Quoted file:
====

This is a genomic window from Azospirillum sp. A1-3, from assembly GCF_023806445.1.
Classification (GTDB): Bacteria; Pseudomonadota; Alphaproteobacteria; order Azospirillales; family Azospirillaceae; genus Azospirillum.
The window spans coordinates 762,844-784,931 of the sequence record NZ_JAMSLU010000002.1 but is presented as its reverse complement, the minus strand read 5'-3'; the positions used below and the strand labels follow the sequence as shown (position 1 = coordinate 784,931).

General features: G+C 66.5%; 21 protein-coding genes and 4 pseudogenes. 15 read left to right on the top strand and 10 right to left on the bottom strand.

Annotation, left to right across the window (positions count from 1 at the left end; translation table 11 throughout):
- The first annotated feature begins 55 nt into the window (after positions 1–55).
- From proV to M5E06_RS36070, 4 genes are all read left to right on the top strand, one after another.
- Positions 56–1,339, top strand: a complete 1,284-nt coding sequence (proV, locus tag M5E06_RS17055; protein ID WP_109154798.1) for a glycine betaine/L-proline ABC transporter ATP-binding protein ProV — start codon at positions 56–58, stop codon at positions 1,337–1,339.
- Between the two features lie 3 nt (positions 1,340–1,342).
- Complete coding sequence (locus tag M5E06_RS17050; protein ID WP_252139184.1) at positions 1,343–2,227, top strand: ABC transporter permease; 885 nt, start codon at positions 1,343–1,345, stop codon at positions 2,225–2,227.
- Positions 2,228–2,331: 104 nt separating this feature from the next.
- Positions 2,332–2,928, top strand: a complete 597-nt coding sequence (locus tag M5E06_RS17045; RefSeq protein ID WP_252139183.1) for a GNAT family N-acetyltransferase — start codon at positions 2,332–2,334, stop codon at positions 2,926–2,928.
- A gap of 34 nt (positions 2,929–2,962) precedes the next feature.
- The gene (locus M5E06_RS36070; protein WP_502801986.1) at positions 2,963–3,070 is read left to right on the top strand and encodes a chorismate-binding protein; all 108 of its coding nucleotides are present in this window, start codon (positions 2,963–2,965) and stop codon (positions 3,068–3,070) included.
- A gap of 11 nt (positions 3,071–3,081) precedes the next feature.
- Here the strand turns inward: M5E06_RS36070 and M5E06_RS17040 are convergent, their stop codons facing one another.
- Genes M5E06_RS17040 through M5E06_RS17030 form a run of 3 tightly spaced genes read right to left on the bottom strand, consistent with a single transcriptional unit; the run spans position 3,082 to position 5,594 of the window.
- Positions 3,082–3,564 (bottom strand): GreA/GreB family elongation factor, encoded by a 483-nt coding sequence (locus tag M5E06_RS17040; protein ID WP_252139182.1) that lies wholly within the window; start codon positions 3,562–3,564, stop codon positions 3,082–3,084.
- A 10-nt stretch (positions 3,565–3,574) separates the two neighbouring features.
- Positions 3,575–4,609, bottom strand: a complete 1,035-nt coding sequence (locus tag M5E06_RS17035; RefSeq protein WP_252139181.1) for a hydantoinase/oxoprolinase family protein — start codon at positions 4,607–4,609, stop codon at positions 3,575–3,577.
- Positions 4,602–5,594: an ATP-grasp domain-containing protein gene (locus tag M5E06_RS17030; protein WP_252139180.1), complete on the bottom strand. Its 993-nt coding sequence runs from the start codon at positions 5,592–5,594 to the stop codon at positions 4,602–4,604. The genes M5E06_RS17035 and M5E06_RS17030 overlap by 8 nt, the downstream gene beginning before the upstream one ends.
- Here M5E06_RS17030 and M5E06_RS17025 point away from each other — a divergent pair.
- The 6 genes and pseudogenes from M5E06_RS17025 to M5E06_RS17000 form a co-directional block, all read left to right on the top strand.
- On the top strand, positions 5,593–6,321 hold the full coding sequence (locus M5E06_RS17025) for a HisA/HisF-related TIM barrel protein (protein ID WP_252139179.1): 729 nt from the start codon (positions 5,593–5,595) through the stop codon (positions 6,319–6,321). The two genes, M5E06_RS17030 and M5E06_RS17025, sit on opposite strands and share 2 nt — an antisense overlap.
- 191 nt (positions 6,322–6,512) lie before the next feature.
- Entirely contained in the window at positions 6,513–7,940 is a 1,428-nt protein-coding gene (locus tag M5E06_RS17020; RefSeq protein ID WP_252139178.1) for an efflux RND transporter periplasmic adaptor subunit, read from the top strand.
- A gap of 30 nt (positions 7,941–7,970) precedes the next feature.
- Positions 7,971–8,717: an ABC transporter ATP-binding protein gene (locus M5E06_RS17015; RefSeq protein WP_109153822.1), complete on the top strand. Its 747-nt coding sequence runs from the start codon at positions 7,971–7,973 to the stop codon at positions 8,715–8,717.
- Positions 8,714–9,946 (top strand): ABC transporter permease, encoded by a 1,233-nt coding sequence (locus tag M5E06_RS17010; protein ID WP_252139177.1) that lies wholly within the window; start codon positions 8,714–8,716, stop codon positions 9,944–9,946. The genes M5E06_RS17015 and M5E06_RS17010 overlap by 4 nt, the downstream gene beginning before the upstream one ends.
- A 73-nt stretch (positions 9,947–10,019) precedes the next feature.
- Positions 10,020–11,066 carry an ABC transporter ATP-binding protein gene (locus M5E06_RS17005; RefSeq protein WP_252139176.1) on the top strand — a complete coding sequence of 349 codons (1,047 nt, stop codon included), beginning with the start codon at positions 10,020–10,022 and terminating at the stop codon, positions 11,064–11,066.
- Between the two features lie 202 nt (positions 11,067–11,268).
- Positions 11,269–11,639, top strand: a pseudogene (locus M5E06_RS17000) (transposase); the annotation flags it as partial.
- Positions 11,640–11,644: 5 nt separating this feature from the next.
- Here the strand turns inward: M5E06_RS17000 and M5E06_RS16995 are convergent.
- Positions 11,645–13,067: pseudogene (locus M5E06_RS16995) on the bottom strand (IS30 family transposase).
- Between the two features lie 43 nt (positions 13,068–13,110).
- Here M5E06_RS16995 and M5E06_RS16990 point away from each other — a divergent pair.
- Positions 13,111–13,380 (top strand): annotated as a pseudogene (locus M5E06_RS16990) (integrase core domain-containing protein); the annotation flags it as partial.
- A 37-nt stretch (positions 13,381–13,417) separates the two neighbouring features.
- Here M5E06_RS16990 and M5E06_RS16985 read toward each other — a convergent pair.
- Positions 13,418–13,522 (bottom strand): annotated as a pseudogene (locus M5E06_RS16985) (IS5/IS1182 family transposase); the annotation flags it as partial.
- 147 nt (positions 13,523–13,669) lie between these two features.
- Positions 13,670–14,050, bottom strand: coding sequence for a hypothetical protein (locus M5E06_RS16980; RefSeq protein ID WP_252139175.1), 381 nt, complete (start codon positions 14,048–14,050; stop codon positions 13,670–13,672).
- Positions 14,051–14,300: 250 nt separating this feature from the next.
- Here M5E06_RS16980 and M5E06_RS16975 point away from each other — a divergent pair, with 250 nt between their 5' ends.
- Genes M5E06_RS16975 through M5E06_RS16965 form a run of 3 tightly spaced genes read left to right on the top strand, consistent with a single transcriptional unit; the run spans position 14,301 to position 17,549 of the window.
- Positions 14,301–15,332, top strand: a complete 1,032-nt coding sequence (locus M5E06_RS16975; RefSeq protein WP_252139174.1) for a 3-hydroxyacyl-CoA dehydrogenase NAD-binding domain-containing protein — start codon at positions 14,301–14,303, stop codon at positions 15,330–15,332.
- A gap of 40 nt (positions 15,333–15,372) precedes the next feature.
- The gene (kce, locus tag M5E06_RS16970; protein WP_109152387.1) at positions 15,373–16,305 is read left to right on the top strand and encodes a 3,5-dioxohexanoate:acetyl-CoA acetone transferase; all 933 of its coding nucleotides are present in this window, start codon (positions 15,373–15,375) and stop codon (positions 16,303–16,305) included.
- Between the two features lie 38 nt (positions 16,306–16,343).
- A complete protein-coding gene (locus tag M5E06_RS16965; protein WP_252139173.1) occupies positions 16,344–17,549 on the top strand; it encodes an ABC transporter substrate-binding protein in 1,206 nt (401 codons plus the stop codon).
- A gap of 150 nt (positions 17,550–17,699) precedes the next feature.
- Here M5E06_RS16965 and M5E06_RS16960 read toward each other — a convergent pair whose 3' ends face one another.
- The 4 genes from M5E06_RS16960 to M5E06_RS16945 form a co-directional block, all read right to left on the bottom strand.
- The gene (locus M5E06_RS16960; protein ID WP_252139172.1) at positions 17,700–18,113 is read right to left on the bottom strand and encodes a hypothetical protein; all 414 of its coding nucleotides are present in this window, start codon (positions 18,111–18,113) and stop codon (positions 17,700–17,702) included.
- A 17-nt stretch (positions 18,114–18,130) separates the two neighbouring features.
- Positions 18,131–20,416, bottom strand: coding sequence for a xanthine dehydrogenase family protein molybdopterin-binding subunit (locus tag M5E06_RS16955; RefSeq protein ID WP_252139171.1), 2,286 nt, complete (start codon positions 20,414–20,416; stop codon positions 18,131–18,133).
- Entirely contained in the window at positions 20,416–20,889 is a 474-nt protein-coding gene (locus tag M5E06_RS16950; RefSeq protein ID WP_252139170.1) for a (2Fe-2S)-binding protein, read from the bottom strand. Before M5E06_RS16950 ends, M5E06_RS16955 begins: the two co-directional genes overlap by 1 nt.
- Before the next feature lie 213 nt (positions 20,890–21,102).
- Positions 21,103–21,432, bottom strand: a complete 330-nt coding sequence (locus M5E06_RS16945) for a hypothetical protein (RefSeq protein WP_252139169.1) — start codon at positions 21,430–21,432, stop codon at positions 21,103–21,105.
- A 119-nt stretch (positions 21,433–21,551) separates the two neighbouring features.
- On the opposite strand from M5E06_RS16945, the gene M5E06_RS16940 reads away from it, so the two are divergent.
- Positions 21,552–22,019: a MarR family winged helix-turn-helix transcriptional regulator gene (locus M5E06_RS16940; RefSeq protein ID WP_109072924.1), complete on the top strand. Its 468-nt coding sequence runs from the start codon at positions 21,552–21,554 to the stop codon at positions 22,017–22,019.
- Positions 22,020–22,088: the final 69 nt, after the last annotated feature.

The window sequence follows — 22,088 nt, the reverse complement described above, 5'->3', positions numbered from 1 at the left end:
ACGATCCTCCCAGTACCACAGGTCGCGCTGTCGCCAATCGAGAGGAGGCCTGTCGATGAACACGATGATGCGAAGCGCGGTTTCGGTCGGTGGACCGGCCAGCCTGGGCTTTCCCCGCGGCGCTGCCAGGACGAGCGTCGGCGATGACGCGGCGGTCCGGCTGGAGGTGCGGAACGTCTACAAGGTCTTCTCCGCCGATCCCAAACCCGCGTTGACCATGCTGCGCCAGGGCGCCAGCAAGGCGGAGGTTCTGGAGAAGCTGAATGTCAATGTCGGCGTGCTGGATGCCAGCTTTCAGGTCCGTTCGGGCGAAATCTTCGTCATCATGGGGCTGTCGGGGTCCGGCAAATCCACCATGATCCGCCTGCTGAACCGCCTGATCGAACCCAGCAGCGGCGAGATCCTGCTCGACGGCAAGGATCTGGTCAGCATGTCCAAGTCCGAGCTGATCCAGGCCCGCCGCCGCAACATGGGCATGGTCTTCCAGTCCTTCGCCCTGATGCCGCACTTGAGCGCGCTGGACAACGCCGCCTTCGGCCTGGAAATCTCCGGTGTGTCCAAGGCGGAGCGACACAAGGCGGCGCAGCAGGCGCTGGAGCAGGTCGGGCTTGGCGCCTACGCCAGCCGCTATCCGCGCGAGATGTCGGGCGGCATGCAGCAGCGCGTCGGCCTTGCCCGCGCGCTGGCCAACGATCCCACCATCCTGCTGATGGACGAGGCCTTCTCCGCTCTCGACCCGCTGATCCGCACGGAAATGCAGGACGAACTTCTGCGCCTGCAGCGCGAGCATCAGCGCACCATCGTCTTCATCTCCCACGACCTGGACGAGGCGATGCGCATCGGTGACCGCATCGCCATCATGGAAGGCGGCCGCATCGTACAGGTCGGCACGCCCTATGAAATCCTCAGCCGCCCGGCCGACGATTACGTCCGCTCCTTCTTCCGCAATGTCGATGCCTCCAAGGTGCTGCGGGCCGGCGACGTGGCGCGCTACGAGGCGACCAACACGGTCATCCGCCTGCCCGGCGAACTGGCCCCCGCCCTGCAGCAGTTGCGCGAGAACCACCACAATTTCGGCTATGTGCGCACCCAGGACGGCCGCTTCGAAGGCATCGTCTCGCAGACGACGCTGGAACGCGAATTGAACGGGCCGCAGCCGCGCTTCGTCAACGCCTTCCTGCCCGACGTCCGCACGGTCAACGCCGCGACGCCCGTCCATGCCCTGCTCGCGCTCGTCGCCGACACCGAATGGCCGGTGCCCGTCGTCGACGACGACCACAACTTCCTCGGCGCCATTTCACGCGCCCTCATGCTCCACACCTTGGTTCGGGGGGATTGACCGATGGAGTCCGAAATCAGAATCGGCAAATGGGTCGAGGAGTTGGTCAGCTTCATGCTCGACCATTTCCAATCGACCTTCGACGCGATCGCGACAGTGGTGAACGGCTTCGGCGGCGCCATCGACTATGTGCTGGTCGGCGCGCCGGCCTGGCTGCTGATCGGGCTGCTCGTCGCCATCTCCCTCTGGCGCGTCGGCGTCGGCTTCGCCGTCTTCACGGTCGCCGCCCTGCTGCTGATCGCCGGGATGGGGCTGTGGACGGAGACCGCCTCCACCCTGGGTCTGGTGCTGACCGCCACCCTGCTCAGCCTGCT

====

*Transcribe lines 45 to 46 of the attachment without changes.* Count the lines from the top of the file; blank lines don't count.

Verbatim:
- Positions 14,051–14,300: 250 nt separating this feature from the next.
- Here M5E06_RS16980 and M5E06_RS16975 point away from each other — a divergent pair, with 250 nt between their 5' ends.